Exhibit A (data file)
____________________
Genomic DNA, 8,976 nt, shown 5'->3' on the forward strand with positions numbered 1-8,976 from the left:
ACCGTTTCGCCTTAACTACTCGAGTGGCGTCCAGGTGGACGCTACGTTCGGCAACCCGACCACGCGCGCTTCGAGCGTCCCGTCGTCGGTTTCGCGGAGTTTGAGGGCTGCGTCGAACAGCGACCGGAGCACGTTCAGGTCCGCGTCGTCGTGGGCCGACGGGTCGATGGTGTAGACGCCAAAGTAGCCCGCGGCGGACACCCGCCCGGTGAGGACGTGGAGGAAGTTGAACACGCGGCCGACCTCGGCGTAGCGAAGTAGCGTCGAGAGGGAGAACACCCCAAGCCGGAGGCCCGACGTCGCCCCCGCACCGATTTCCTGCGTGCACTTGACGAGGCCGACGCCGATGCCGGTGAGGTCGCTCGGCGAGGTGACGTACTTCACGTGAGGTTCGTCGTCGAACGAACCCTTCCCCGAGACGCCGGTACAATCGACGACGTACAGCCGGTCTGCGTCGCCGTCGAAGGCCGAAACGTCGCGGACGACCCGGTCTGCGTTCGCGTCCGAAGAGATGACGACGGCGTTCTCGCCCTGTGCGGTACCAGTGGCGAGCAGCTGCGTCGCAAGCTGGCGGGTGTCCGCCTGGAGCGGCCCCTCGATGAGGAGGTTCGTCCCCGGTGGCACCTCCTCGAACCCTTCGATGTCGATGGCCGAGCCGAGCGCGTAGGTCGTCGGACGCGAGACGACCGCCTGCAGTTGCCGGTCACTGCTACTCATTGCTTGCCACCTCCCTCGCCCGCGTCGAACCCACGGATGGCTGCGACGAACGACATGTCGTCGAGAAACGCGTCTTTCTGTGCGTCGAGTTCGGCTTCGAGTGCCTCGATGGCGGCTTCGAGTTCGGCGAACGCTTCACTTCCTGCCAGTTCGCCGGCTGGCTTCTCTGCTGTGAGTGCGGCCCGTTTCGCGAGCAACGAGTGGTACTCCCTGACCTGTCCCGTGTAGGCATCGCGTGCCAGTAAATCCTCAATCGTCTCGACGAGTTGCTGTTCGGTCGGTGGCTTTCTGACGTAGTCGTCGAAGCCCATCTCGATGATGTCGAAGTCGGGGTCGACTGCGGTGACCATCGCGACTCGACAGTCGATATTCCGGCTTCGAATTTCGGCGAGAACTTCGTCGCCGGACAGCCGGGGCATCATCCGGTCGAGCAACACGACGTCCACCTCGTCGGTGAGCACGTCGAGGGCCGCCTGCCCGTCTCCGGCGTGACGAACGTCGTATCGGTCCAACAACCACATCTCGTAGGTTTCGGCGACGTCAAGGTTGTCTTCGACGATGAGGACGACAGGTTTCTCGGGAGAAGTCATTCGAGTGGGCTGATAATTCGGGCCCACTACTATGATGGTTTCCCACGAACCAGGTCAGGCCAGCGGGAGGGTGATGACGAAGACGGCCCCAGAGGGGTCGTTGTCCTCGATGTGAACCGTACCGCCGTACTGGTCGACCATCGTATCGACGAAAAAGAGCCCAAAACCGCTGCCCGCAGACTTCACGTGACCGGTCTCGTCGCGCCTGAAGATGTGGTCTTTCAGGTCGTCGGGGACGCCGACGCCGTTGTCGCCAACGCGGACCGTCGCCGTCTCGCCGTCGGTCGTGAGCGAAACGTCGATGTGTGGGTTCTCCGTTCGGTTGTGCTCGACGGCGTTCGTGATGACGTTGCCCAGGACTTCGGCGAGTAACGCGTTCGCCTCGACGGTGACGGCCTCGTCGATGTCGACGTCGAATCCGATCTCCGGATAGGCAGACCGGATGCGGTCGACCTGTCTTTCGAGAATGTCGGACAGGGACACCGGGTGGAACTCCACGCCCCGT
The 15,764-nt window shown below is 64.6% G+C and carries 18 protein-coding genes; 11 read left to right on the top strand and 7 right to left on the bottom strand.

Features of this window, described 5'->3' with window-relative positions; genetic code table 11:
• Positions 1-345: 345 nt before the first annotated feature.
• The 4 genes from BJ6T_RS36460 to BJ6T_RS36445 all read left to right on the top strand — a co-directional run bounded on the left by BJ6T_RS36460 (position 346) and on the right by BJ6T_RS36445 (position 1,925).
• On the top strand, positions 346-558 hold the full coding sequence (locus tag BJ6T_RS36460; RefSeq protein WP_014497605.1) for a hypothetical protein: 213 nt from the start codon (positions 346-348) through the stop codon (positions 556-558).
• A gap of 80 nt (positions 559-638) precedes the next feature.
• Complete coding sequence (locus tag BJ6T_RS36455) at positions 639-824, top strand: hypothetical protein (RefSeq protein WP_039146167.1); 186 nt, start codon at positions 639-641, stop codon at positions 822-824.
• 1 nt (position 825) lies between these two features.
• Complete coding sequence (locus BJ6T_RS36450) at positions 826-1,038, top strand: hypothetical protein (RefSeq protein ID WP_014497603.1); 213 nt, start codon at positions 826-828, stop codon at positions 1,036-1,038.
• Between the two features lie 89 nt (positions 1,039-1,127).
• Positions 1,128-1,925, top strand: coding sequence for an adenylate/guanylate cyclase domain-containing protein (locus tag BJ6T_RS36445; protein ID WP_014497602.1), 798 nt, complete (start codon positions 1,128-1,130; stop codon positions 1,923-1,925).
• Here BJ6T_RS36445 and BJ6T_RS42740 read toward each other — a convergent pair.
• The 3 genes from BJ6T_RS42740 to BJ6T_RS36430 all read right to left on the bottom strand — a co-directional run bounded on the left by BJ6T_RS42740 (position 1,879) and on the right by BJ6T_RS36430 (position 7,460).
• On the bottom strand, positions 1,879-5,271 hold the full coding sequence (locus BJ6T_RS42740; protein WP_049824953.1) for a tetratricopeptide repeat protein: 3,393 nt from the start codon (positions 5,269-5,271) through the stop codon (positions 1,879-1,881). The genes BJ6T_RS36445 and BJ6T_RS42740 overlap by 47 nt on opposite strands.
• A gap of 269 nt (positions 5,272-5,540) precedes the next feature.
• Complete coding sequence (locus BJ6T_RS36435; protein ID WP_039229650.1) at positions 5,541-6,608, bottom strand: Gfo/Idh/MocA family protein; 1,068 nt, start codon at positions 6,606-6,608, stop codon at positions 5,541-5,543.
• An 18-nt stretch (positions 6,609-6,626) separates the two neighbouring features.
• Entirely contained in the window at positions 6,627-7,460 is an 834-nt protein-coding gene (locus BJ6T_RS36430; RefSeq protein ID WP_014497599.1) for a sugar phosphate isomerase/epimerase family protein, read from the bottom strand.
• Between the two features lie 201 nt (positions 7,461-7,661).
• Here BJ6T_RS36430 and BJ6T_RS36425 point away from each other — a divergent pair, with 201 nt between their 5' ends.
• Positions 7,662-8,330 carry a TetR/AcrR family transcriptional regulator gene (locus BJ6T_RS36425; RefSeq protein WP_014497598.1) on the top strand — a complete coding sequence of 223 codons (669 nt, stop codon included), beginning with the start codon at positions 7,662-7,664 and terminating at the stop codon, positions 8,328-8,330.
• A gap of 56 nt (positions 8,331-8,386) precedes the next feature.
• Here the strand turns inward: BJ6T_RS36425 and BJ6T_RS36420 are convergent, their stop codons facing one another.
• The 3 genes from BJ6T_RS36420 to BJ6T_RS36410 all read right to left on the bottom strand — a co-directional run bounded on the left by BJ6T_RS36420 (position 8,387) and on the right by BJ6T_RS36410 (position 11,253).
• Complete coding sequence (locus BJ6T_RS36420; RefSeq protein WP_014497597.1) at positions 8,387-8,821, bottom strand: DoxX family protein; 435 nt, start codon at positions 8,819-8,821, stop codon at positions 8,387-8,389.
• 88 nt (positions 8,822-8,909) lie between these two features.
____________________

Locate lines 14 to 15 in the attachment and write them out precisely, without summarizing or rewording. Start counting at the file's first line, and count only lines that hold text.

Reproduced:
• Here BJ6T_RS36445 and BJ6T_RS42740 read toward each other — a convergent pair.
• The 3 genes from BJ6T_RS42740 to BJ6T_RS36430 all read right to left on the bottom strand — a co-directional run bounded on the left by BJ6T_RS42740 (position 1,879) and on the right by BJ6T_RS36430 (position 7,460).